Could it be that there is nothing that screams of media bias more than the silence of the media over the peril being faced by Palestinians as they find themselves in the middle of fighting between other Arabs?
Intense fighting broke out in Nahr al-Bared Palestinian refugee camp on 20 May between Fatah al-Islam, an Islamist armed group that had recently moved into the camp, and Lebanese armed forces. According to reports, 168 Lebanese soldiers, 42 civilians and 220 Fatah al-Islam members were killed before the army gained control of the camp on 2 September.
During the clashes, both sides put civilians at risk. Fatah al-Islam established armed positions in the camp and withdrew to them after attacking an army base. The army carried out heavy and possibly indiscriminate artillery shelling of the camp. The camp was largely destroyed. It appeared that after the army took control there was widespread looting, burning and vandalism of vacated homes and property. In December, the Prime Minister wrote to Amnesty International to say that the army was investigating the reports, noting that one finding was that the army had burned some homes to rid them of a poison spread by Fatah al-Islam.
Most of some 30,000 Palestinian refugees displaced from Nahr al-Bared relocated to Beddaawi refugee camp. They were allowed to return to Nahr al-Bared from October but the majority remained displaced at the end of the year. The camp remained off-limits to the media and local human rights organizations.
On May 10th, Johnny Simpson reported that al-Qaeda had declared war on Hezbollah in Lebanon. Fighting, which has been going on for over a year now, has spilled into Palestinian settlements, so far leaving several civilians injured or dead as a result of clashes between hostile factions. The civilian populace isnt safe when there is no fighting, however, as reports of abuse have become all to common place in Arab on Arab violence.
Scores of Palestinians were threatened, humiliated and abused by soldiers, often after being stopped at army checkpoints. Abuses included being stripped, being forced to lie on the road, and being beaten, kicked, hit with rifle butts, insulted and humiliated. In several cases individuals were reportedly whipped, given electric shocks and sexually abused.
Some 200 people were arrested and remained detained on account of their suspected involvement with Fatah al-Islam. Tens of these were reportedly charged with terrorism offences that can carry the death penalty. There were reports that some detainees were tortured or otherwise ill-treated.
So where are the news networks as these things are happening? The United Nations has done their usual with regards to incidents in the region where Israel is not involved for taking the blame: absolutely nothing (although they have passed a resolution for the investigation of the death of former Prime Minister Rafik Hariri and 22 others in 2005). Other than a few more local sources and outlets, there is very little being discussed about the Palestinian situation, now that it's not something involving Israel.
What does this say of the main stream media that they pick and choose which side to take in a situation, rather than objectively reporting the news? What does it say for us, as a society, that we allow ourselves to be so easily influenced as the many, by the few, rather than examining situations ourselves to come up with our own conclusions?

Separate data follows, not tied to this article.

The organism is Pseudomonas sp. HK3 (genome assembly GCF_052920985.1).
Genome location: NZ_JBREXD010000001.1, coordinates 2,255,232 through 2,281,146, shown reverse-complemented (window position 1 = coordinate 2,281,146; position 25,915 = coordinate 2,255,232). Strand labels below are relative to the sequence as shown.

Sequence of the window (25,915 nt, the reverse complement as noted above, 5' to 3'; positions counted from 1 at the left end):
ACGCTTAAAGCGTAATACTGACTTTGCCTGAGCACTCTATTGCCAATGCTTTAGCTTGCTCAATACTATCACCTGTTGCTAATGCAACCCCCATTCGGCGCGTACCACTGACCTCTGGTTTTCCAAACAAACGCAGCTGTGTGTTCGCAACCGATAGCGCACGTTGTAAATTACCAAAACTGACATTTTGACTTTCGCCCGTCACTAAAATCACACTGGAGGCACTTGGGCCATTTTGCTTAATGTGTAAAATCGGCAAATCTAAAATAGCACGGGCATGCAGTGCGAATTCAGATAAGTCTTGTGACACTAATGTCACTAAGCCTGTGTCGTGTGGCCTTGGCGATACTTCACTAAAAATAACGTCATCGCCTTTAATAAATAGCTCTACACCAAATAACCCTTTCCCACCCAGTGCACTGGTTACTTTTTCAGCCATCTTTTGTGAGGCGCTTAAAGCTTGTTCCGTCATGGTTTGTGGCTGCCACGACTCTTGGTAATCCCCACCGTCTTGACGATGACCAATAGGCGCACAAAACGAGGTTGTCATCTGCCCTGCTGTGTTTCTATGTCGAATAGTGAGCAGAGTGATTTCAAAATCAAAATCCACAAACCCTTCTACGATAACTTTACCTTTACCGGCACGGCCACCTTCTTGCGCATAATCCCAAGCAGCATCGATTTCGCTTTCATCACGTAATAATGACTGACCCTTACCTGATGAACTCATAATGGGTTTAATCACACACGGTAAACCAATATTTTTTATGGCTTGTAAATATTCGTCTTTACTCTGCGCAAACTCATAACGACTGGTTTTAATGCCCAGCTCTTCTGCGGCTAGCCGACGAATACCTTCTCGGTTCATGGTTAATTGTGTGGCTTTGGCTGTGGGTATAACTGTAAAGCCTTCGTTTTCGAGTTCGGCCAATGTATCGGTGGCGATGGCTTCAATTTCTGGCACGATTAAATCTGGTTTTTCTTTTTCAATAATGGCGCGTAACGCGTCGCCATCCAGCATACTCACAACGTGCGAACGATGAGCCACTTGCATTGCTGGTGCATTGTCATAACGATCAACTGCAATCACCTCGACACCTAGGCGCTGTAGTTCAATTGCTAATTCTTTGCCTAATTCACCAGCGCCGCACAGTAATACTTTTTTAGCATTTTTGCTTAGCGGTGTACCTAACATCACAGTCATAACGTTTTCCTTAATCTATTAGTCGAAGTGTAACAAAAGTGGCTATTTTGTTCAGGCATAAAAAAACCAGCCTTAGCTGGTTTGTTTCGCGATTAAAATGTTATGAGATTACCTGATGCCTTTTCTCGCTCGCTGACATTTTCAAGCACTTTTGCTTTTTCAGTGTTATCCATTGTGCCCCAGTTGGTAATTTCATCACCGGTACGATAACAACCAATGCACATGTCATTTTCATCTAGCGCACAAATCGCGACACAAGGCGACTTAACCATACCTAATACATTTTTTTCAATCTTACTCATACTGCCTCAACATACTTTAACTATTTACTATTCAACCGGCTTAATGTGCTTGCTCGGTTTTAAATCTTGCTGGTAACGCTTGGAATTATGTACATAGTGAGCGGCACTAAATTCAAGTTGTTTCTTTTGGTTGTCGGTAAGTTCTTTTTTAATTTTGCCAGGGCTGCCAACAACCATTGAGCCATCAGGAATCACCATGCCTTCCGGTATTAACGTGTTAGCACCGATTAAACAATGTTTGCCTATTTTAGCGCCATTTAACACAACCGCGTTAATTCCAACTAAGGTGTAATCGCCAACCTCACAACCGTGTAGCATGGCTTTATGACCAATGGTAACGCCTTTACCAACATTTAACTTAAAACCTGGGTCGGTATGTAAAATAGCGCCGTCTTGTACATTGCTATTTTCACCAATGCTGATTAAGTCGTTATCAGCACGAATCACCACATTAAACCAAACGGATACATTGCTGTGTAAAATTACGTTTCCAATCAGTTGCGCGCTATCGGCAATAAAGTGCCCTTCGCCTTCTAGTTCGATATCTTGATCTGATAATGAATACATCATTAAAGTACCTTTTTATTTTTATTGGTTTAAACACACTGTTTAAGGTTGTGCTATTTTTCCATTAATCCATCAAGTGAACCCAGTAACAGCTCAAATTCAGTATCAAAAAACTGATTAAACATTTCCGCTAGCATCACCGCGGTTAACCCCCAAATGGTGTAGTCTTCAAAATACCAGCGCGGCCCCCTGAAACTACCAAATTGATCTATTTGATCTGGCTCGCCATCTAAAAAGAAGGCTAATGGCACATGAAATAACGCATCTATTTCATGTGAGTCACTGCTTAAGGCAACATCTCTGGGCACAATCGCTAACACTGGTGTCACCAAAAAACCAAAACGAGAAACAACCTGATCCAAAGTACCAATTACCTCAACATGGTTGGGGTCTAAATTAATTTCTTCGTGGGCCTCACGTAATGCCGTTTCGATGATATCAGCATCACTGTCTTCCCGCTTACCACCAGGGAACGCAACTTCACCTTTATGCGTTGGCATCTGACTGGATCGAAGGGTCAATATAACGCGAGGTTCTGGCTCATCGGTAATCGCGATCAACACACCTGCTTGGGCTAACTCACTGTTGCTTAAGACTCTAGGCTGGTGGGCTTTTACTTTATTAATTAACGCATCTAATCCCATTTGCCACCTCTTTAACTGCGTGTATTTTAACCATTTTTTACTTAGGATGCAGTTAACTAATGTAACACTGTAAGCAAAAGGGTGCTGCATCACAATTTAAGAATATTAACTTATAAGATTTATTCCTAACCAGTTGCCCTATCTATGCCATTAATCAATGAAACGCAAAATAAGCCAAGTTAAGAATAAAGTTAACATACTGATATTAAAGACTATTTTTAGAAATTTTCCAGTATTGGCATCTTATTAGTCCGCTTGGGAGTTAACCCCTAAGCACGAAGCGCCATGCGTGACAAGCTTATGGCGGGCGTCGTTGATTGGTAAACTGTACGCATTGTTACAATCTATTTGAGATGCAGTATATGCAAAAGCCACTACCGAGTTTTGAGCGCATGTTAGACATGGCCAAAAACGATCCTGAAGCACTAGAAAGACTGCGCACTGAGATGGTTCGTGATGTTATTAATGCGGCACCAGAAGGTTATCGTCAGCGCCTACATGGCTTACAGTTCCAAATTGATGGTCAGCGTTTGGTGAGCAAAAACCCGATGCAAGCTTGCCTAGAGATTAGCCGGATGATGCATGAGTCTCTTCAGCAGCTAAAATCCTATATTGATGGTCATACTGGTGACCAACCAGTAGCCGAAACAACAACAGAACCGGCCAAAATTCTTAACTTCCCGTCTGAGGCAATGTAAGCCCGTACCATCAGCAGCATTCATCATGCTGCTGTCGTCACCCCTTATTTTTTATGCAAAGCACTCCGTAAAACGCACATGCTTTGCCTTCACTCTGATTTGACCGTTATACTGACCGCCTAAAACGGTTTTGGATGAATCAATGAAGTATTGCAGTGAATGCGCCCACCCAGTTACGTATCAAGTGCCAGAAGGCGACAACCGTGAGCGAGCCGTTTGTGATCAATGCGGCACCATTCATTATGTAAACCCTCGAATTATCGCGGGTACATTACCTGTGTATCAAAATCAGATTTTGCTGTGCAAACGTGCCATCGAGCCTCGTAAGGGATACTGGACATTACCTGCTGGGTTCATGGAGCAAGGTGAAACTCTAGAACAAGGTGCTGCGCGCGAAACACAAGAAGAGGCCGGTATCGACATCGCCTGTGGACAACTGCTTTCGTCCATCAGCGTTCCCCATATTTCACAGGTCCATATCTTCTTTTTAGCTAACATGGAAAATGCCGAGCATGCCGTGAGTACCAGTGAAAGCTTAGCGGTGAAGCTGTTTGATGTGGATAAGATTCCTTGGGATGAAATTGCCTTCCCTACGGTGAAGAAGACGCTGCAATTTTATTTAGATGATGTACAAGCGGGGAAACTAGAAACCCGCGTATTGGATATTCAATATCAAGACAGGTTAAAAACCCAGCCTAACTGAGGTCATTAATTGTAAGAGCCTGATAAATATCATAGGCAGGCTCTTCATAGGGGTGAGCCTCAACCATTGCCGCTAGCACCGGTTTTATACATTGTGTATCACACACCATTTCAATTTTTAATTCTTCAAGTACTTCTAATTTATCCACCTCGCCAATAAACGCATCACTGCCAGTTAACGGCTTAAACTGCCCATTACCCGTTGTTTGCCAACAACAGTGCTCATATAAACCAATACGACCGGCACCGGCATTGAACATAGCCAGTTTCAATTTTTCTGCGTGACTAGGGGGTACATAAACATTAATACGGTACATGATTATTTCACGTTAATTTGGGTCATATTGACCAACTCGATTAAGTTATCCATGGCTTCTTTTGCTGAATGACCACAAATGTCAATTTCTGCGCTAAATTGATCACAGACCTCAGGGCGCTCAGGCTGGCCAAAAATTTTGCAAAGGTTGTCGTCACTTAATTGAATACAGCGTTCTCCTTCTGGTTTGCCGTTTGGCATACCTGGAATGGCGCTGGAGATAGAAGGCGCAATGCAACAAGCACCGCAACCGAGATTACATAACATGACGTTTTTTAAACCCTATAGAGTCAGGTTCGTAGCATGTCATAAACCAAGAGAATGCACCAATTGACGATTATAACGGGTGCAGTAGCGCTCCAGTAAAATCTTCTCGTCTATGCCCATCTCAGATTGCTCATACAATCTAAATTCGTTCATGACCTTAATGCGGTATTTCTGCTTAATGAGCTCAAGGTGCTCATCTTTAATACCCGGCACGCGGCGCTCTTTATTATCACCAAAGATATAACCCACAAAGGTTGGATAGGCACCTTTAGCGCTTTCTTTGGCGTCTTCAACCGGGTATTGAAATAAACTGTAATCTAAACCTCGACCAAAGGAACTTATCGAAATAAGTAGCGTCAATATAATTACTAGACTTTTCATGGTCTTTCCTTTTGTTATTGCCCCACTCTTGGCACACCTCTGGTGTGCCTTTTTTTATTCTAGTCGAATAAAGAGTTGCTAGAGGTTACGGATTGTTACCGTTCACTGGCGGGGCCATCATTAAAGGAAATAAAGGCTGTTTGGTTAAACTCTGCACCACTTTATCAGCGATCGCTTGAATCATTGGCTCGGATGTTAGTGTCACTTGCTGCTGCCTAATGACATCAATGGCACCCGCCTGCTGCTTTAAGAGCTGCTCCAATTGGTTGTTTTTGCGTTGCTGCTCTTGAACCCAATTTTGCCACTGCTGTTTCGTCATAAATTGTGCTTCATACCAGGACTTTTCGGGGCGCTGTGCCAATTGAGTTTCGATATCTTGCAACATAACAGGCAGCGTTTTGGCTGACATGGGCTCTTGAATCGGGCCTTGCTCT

Opinion pieces, like those who write them, are just that. The opinions of those who write them. They, like all other forms of media, have their place and purpose, and as such, in setting forth to reach an audience, should do so responsibly. When reporting the news becomes so overwhelmingly influenced by opinion, however, there is no objectivity, there is no integrity of an unbiased reflection of events.
This is no new trend for the media. "Yellow Journalism" has it's roots in the late 1890's, during circulation battles between Joseph Pulitzer's New York World and William Randolph Hearst's New York Journal, both of whom are blamed or credited, depending on your point of view, for drawing the United States into the Spanish-American War. Print media, and later on radio and television media, have continued to fall into a consistent pattern of employing such journalistic "tactics" in order to sell papers or garner ratings from listeners and viewers. In the process, someone always suffers the consequences for being the target of biased reporting.
This time, however, the law of unintended consequences factors in. The Palestinian refugees, a product of political and social manipulation and wrangling as well as yellow journalism, have been used for years as a thorn in the side of Israel, with Arab nations not allowing these people to come across their borders into their nations. As recently as this past spring, Palestinians breached a wall separating their villages from Egypt, opening a route for refugees to travel to markets in Egypt to shop and do business. The Egyptian response was to agree with Israel that Palestinian authorities reseal the wall, as a chaotic situation had ensued with the masses of people flooding into Egypt, some returning with weapons to their villages.
But this time, as violence continues to shift and wind it's way across the Middle East, the media is turning it's attention elsewhere, unable to blame Israel for the danger in which Palestinian civilians find themselves facing. The clear message sent by the silence of the media? "If Israel isn't to blame, it ain't news."
Once and Always, an American Fighting Man